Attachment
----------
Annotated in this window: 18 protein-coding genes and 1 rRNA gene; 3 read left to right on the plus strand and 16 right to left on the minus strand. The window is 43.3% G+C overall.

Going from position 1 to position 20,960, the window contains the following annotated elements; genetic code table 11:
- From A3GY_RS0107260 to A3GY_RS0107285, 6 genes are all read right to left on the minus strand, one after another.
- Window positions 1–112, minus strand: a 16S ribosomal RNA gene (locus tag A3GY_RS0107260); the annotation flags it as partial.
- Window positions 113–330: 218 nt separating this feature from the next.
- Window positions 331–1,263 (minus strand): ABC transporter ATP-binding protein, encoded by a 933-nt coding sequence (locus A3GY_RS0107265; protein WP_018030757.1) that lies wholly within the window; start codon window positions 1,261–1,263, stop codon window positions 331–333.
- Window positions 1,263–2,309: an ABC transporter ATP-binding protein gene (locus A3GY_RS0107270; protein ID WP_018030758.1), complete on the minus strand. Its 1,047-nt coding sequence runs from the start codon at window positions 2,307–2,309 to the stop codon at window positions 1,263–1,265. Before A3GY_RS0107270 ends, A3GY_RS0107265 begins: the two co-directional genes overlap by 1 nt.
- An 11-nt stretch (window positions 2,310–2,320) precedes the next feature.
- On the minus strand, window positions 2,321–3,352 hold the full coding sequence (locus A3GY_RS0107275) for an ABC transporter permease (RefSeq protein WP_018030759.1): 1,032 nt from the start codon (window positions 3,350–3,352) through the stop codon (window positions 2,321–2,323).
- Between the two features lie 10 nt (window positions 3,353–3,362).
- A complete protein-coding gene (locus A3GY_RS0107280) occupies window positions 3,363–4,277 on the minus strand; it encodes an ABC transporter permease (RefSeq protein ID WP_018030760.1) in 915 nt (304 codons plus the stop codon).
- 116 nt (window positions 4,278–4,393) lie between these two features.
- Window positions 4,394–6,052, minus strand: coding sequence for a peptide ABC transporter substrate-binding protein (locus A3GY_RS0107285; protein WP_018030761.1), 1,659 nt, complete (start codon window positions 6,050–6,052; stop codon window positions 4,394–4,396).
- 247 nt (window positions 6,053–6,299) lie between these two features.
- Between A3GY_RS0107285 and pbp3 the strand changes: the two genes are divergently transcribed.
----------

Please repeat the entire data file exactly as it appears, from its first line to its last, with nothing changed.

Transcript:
Annotated in this window: 18 protein-coding genes and 1 rRNA gene; 3 read left to right on the plus strand and 16 right to left on the minus strand. The window is 43.3% G+C overall.

Going from position 1 to position 20,960, the window contains the following annotated elements; genetic code table 11:
- From A3GY_RS0107260 to A3GY_RS0107285, 6 genes are all read right to left on the minus strand, one after another.
- Window positions 1–112, minus strand: a 16S ribosomal RNA gene (locus tag A3GY_RS0107260); the annotation flags it as partial.
- Window positions 113–330: 218 nt separating this feature from the next.
- Window positions 331–1,263 (minus strand): ABC transporter ATP-binding protein, encoded by a 933-nt coding sequence (locus A3GY_RS0107265; protein WP_018030757.1) that lies wholly within the window; start codon window positions 1,261–1,263, stop codon window positions 331–333.
- Window positions 1,263–2,309: an ABC transporter ATP-binding protein gene (locus A3GY_RS0107270; protein ID WP_018030758.1), complete on the minus strand. Its 1,047-nt coding sequence runs from the start codon at window positions 2,307–2,309 to the stop codon at window positions 1,263–1,265. Before A3GY_RS0107270 ends, A3GY_RS0107265 begins: the two co-directional genes overlap by 1 nt.
- An 11-nt stretch (window positions 2,310–2,320) precedes the next feature.
- On the minus strand, window positions 2,321–3,352 hold the full coding sequence (locus A3GY_RS0107275) for an ABC transporter permease (RefSeq protein WP_018030759.1): 1,032 nt from the start codon (window positions 3,350–3,352) through the stop codon (window positions 2,321–2,323).
- Between the two features lie 10 nt (window positions 3,353–3,362).
- A complete protein-coding gene (locus A3GY_RS0107280) occupies window positions 3,363–4,277 on the minus strand; it encodes an ABC transporter permease (RefSeq protein ID WP_018030760.1) in 915 nt (304 codons plus the stop codon).
- 116 nt (window positions 4,278–4,393) lie between these two features.
- Window positions 4,394–6,052, minus strand: coding sequence for a peptide ABC transporter substrate-binding protein (locus A3GY_RS0107285; protein WP_018030761.1), 1,659 nt, complete (start codon window positions 6,050–6,052; stop codon window positions 4,394–4,396).
- 247 nt (window positions 6,053–6,299) lie between these two features.
- Between A3GY_RS0107285 and pbp3 the strand changes: the two genes are divergently transcribed.